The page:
Former finance minister Rishi Sunak is cruising so far in the contest to be the next UK Prime Minister to replace Liz Truss, but the path involves twists that he failed to navigate the last time.
The first step is to get support of 100 MPs – the Conservative Party has 357 — and he already has 122, as per the BBC's tracker at 11.30 pm Saturday, India time. This was counted from the 198 Tory MPs who went public with their support.
Boris Johnson, whose backers say he's crossed 100, was at 53 on this tracker. Penny Mordaunt, leader of the House of Commons, was at 23. But Britain's most prominent news outlets — The Sunday Times, BBC and Sky News — cited a source close to Mr Johnson as saying he has 100 backers and therefore "could" be on the ballot.
Mr Johnson landed in London earlier on Saturday after a holiday in the Caribbean.
Penny Mordaunt has a first-mover advantage when it comes to social media campaigning. She posted a video of “The Real Me”, and projected herself as someone who understands cost of living.
Liz Truss had to resign on her 45th day as PM as her plans for tax cuts could not go through as there was no clarity on how she'd fund them — the shortest tenure for a UK PM. Boris Johnson had resigned in July after serving three years, owing to a series of scandals such as partying during the Covid lockdown.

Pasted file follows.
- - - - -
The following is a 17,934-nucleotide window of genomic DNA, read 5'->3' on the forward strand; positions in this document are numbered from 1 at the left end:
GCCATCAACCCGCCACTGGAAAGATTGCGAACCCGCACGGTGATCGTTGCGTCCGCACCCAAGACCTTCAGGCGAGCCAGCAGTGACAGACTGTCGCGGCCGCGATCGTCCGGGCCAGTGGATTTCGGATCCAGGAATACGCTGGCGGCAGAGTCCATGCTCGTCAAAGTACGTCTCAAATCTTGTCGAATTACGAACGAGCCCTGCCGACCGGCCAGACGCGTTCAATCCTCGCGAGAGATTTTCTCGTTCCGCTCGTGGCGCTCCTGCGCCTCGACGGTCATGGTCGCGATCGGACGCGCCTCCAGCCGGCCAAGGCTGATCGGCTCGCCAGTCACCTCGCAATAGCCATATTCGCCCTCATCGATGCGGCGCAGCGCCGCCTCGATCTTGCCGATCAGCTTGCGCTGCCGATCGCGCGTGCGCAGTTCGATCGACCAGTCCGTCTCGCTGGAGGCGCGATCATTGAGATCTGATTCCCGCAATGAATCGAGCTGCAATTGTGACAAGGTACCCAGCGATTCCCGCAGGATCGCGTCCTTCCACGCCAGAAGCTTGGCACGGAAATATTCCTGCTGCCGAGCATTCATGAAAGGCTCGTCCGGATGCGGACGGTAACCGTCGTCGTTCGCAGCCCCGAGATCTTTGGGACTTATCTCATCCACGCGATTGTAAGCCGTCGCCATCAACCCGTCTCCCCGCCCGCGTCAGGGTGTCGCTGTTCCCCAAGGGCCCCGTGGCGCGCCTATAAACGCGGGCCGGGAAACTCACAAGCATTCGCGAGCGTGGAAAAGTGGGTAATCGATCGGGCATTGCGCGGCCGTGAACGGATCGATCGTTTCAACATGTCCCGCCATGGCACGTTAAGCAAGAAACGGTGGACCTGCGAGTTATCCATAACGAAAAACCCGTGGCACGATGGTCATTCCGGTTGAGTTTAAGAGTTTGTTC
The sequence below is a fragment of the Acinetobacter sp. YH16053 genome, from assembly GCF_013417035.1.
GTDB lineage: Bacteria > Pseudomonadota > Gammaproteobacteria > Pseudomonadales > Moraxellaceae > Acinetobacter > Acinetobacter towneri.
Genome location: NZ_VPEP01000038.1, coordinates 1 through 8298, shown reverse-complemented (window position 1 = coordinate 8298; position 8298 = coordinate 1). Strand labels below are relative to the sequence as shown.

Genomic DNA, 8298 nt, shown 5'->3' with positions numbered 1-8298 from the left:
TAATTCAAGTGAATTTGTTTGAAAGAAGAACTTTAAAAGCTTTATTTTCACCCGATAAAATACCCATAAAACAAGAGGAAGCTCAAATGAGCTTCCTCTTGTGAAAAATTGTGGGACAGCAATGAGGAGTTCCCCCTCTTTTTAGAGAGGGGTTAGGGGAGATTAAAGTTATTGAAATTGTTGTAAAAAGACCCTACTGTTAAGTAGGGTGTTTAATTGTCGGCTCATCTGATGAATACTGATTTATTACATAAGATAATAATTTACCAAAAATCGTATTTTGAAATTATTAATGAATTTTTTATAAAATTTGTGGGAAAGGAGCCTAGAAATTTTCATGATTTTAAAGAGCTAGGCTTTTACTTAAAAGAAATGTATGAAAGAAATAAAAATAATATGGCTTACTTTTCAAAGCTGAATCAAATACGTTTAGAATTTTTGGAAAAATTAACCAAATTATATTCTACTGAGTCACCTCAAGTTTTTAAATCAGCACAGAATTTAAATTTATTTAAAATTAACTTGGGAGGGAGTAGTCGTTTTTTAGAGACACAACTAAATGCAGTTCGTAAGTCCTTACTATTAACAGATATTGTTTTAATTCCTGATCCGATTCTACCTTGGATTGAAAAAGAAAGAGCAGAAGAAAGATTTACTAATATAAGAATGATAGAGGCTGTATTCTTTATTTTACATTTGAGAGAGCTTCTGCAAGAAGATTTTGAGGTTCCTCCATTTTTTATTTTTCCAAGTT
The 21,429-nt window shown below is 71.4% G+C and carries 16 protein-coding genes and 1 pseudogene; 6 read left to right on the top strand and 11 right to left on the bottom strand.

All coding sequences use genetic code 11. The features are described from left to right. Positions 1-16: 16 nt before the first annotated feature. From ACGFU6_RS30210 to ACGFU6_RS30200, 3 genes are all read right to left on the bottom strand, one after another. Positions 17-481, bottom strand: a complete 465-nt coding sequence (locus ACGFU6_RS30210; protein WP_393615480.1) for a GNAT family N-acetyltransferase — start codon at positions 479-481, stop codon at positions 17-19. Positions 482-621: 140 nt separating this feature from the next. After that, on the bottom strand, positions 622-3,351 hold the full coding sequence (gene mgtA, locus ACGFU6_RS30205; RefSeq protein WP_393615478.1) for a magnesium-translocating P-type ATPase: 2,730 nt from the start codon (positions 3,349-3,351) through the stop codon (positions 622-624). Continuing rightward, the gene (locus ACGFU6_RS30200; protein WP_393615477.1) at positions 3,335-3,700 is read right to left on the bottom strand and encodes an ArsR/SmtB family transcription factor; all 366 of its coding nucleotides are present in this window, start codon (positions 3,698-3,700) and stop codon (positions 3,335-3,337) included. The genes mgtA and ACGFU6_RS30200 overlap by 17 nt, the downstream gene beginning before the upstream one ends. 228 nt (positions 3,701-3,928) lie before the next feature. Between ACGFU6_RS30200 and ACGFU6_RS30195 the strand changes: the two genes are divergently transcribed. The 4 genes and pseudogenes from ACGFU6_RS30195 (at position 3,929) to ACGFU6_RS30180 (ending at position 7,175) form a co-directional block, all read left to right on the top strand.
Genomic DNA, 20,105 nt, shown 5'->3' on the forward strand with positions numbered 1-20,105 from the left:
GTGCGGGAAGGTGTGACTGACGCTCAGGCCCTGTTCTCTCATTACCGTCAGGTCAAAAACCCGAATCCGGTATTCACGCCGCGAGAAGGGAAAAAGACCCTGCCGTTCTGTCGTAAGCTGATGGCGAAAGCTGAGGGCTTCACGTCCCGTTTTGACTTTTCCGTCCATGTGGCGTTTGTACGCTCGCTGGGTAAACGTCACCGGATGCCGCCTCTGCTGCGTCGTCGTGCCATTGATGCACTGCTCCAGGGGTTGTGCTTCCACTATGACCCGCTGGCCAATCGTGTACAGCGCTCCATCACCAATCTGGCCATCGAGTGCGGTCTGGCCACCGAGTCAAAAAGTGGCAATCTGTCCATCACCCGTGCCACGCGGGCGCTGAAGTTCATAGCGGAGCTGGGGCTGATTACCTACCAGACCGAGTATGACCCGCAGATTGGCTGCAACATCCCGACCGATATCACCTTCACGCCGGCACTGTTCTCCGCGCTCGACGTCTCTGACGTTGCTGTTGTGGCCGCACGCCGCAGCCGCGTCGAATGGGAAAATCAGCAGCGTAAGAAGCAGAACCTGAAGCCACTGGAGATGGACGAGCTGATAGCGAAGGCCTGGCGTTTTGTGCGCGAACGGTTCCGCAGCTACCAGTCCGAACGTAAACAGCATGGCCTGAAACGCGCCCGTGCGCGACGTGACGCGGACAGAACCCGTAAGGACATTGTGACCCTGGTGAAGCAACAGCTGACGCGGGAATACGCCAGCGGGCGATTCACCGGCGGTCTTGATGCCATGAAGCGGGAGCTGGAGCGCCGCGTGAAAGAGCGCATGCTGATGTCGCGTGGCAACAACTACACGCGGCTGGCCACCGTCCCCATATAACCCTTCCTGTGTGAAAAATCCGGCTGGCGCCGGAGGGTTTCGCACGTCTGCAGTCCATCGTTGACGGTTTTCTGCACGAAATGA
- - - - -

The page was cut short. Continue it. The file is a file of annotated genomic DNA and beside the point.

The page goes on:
Here's how it works from now.
Liz Truss announced that she concurred with the 1922 Committee — the party panel that decides the leadership contest rules — that a leadership poll be held “within the next week”.
Nominations close on Monday, October 24. The 100 nominations required to be on the final ballot may be submitted by email or physically, say rules as detailed on the UK Parliament website.
The top two contenders after the MPs' vote will then be on the ballot for an online vote of party members. (Rishi Sunak was leading up to this point last time.)
This process will be completed by October 28.
Note: If only one candidate secures the required 100 nominations from MPs, there will be no vote of party members. And then the party will have a confirmed leader on October 24 — thus the new PM.
But if two candidates clear Stage 1 — the MPs' vote, that is — Stage 2 will have the party members voting. Here, it's simple: candidate with the most votes wins. The rules and numbers are not always publicly shared by the party.
Party rules say only those members can vote who've been members for at least three months immediately prior to the closing time of voting.
In the last race in which Rishi Sunak lost to Liz Truss, UK-based members could vote by post or online. Overseas members could only vote electronically. This time the whole system is expected to be online for a quicker result.
The UK's general election is due in December 2024.